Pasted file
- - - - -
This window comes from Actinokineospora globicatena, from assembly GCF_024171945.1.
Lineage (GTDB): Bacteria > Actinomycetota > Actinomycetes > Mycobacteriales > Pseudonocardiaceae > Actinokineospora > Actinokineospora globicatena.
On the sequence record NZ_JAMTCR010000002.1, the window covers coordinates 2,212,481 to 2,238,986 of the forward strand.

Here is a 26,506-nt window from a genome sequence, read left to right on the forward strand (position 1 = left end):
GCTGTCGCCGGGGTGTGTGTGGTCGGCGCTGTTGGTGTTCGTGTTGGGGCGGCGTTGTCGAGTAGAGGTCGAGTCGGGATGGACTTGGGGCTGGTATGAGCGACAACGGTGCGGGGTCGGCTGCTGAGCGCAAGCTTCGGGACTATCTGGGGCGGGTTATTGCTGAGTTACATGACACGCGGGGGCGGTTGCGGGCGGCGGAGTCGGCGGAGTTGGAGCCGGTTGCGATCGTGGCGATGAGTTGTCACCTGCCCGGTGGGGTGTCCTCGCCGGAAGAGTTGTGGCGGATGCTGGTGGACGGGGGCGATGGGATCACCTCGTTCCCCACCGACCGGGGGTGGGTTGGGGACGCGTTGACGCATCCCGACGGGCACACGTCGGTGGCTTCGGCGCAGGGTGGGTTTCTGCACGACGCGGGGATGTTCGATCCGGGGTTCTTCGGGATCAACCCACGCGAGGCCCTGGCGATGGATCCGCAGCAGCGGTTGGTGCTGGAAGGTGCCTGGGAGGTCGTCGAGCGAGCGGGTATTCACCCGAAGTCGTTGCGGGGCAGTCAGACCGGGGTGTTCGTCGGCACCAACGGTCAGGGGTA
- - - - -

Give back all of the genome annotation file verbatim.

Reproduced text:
This window comes from Actinokineospora globicatena, from assembly GCF_024171945.1.
Lineage (GTDB): Bacteria > Actinomycetota > Actinomycetes > Mycobacteriales > Pseudonocardiaceae > Actinokineospora > Actinokineospora globicatena.
On the sequence record NZ_JAMTCR010000002.1, the window covers coordinates 2,212,481 to 2,238,986 of the forward strand.

Here is a 26,506-nt window from a genome sequence, read left to right on the forward strand (position 1 = left end):
GCTGTCGCCGGGGTGTGTGTGGTCGGCGCTGTTGGTGTTCGTGTTGGGGCGGCGTTGTCGAGTAGAGGTCGAGTCGGGATGGACTTGGGGCTGGTATGAGCGACAACGGTGCGGGGTCGGCTGCTGAGCGCAAGCTTCGGGACTATCTGGGGCGGGTTATTGCTGAGTTACATGACACGCGGGGGCGGTTGCGGGCGGCGGAGTCGGCGGAGTTGGAGCCGGTTGCGATCGTGGCGATGAGTTGTCACCTGCCCGGTGGGGTGTCCTCGCCGGAAGAGTTGTGGCGGATGCTGGTGGACGGGGGCGATGGGATCACCTCGTTCCCCACCGACCGGGGGTGGGTTGGGGACGCGTTGACGCATCCCGACGGGCACACGTCGGTGGCTTCGGCGCAGGGTGGGTTTCTGCACGACGCGGGGATGTTCGATCCGGGGTTCTTCGGGATCAACCCACGCGAGGCCCTGGCGATGGATCCGCAGCAGCGGTTGGTGCTGGAAGGTGCCTGGGAGGTCGTCGAGCGAGCGGGTATTCACCCGAAGTCGTTGCGGGGCAGTCAGACCGGGGTGTTCGTCGGCACCAACGGTCAGGGGTA